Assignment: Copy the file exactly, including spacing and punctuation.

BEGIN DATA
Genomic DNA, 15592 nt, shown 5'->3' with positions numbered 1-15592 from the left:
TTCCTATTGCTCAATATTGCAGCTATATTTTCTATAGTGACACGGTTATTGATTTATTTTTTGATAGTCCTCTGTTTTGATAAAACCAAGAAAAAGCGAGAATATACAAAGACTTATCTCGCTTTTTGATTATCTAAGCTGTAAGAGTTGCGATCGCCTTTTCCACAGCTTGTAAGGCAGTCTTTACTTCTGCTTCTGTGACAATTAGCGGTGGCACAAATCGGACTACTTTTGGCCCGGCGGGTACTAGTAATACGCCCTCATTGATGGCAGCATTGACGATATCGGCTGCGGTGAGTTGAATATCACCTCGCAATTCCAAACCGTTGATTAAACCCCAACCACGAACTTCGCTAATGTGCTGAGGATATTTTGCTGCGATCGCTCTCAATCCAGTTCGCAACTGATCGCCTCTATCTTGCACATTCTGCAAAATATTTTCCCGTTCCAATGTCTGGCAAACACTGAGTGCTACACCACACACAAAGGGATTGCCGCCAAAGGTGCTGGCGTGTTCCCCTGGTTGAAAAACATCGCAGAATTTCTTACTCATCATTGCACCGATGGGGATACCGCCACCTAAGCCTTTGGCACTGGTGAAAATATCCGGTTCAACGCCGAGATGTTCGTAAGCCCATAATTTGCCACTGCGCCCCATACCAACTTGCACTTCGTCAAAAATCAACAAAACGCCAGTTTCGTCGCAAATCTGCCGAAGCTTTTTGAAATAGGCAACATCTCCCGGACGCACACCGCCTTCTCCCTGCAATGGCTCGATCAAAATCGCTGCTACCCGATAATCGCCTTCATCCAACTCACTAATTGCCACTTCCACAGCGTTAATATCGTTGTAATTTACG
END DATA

Genomic DNA, 15592 nt, shown 5'->3' with positions numbered 1-15592 from the left:
TTCCTATTGCTCAATATTGCAGCTATATTTTCTATAGTGACACGGTTATTGATTTATTTTTTGATAGTCCTCTGTTTTGATAAAACCAAGAAAAAGCGAGAATATACAAAGACTTATCTCGCTTTTTGATTATCTAAGCTGTAAGAGTTGCGATCGCCTTTTCCACAGCTTGTAAGGCAGTCTTTACTTCTGCTTCTGTGACAATTAGCGGTGGCACAAATCGGACTACTTTTGGCCCGGCGGGTACTAGTAATACGCCCTCATTGATGGCAGCATTGACGATATCGGCTGCGGTGAGTTGAATATCACCTCGCAATTCCAAACCGTTGATTAAACCCCAACCACGAACTTCGCTAATGTGCTGAGGATATTTTGCTGCGATCGCTCTCAATCCAGTTCGCAACTGATCGCCTCTATCTTGCACATTCTGCAAAATATTTTCCCGTTCCAATGTCTGGCAAACACTGAGTGCTACACCACACACAAAGGGATTGCCGCCAAAGGTGCTGGCGTGTTCCCCTGGTTGAAAAACATCGCAGAATTTCTTACTCATCATTGCACCGATGGGGATACCGCCACCTAAGCCTTTGGCACTGGTGAAAATATCCGGTTCAACGCCGAGATGTTCGTAAGCCCATAATTTGCCACTGCGCCCCATACCAACTTGCACTTCGTCAAAAATCAACAAAACGCCAGTTTCGTCGCAAATCTGCCGAAGCTTTTTGAAATAGGCAACATCTCCCGGACGCACACCGCCTTCTCCCTGCAATGGCTCGATCAAAATCGCTGCTACCCGATAATCGCCTTCATCCAACTCACTAATTGCCACTTCCACAGCGTTAATATCGTTGTAATTTACG